Two Things I Would Change in the World Essay
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Two things I would change in the world The world has become a chaotic and a challenging place to live in. It is tough to choose only two things that the world should change, that’s why I am a strong believer of chain reactions. It was in 1913, when Max Bodenstein, a German chemist, first introduced this idea. What about changing something relatively small to achieve a bigger and major change in this enormous world? It is common knowledge that environmental problems are getting worse every day.
For a long time now, generations have been partially negligent about these issues. The world is the house of humanity: if we make our best to keep our houses clean and tidy, why not doing the same thing with our planet? In my opinion, hybrid cars are a huge component of the future of environmental awareness. Petrol cars should be replaced for hybrid cars. These cars are not only fuel efficient, but also they are much cleaner than normal vehicles (lesser CO2 and other greenhouse gas emissions).
A hybrid car uses two energy sources for its functioning: it does use gasoline, but in a much smaller amount, thanks to an electric motor, which exists for acceleration. It is true that the electricity used to charge electric vehicles comes from a source that emmits CO2, but this CO2 production is aproximately one-half of a combustion vehicle. Then, hybrid cars are not only a way to reduce polution, but also a way to avoid the crisis after the peak oil (a peak oil is the point in time when, after the maximum rate of petroleum extraction is reached, it declines).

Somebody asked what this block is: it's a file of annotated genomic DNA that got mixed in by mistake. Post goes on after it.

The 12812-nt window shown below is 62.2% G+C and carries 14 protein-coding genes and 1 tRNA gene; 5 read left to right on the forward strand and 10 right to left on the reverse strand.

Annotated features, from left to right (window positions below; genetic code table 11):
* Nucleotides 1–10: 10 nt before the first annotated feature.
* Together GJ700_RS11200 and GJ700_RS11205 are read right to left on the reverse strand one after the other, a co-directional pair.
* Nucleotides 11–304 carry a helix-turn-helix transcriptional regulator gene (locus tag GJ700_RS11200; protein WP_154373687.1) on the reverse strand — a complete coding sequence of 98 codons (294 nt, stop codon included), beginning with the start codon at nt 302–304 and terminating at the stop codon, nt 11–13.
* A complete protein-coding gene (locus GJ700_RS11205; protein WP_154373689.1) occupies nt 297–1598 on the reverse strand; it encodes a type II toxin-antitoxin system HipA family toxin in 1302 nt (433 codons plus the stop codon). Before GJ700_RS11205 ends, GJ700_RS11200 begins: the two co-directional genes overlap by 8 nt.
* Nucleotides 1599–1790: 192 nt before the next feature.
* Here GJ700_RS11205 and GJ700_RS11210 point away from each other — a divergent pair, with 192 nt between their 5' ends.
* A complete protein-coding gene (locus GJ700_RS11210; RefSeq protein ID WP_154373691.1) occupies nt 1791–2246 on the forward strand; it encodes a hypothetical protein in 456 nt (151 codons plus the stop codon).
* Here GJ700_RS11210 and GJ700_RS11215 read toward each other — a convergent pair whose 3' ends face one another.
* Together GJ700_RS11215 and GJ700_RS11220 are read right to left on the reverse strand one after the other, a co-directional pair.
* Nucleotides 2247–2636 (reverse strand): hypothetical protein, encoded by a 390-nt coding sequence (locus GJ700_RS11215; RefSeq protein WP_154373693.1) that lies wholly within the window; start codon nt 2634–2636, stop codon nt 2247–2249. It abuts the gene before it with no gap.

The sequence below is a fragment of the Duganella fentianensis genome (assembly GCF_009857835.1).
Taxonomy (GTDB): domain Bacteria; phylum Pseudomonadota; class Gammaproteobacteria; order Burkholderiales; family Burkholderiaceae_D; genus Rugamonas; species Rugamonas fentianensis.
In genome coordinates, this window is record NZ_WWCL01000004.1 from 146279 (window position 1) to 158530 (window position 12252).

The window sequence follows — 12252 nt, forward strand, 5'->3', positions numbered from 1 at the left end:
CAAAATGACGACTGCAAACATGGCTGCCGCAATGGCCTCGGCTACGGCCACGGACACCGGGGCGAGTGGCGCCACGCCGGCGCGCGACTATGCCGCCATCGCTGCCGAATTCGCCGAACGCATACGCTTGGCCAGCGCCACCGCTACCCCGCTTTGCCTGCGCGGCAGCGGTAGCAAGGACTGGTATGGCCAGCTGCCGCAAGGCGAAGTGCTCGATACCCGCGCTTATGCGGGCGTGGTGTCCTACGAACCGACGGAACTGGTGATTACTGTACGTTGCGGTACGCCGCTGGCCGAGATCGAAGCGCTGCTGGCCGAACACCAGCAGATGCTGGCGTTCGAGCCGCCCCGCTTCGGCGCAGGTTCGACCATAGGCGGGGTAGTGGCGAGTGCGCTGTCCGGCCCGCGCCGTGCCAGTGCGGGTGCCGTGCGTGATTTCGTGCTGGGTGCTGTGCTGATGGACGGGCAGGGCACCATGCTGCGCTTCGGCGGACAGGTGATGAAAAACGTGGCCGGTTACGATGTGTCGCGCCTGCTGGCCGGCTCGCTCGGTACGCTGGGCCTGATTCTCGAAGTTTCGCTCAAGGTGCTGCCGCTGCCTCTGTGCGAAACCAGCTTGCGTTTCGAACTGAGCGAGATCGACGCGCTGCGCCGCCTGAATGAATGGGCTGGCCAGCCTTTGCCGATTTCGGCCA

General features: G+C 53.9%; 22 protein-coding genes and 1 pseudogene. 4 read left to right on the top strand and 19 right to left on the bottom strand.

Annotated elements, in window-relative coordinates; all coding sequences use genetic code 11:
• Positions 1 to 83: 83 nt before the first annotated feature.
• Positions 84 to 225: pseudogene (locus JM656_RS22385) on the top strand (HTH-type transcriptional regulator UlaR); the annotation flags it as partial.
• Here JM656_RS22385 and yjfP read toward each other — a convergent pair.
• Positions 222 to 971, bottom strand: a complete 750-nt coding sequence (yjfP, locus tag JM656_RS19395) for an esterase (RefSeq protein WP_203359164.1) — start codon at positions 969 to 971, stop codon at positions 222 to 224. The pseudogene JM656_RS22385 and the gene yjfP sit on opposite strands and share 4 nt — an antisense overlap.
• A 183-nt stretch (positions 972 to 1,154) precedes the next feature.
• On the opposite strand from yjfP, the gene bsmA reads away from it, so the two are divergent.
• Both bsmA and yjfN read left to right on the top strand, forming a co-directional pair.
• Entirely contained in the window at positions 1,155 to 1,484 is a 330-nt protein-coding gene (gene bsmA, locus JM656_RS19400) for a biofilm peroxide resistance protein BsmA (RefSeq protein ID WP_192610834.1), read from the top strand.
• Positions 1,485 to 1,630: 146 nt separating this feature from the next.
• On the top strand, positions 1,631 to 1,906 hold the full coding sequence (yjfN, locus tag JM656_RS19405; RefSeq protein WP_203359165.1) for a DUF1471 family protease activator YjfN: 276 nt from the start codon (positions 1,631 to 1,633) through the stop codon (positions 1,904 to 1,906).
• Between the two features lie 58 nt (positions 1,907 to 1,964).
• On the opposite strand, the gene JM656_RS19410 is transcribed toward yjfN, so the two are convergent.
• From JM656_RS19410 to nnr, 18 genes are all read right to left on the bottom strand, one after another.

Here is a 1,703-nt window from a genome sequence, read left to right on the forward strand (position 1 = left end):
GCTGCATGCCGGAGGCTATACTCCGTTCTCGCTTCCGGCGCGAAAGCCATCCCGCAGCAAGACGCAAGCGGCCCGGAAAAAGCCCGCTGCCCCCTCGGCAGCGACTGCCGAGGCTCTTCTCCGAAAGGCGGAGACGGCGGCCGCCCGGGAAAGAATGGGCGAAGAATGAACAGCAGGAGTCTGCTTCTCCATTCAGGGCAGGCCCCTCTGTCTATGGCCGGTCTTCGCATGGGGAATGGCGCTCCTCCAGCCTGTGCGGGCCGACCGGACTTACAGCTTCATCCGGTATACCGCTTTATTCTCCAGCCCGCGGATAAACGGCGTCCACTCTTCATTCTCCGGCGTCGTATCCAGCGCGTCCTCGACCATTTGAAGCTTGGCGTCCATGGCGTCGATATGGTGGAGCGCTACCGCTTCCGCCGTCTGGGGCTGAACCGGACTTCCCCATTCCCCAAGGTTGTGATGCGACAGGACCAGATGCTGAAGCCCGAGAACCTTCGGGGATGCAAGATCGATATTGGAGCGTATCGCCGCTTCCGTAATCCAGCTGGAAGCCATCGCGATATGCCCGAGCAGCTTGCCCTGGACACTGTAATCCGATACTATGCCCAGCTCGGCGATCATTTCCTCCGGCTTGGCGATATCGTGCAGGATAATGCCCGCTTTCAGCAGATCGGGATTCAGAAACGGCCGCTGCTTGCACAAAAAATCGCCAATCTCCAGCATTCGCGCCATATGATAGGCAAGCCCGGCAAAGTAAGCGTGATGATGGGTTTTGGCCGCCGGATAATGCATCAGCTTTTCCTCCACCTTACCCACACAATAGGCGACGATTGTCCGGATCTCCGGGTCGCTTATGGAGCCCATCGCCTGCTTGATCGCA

By making the petroleum industry dispensable, the planet would have even more advantages. First of all, oil extraction is costly. Oil spills have made huge damages on environment for years, and the planet was obliged to spend thousands of dollars in that account. Reducing spending in oil industry would allow investing in newer and safer fuels. On the other hand, HIV/AIDS is an increasing threat for world population. Recent research about a new vaccine for halting the contagion should continue.
An HIV/AIDS vaccine would mean no daily treatment for diagnosed patients, and a smaller spread of the virus. In 2007-08, the first “cured” patient was introduced: the “Berlin Patient” had two stem cell transplants as a leukemia treatment, and 20 months later, HIV levels in the patient’s blood were not even detected. This is a major breakthrough in the future of AIDS. The most affected region is the Sub Saharian Africa (about 10% of children deaths are caused by AIDS, and 5% of the adult population is infected); this leads to a really low life expectancy at birth in these countries.
Having many diagnosed patients in a country means decreasing human capital, increasing medical care needs and decreasing taxable population, and that altogether reduced gross domestic product. Surpressing HIV/AIDS in emergent and developed countries would, perhaps, end with thousands of avoidable deaths each year, and consequently, would allow bigger economic growth in the poorer countries (the most affected by the virus). I have chosen these two things because, through chain reactions, they would bring a significant improvement in quality of life of all mankind.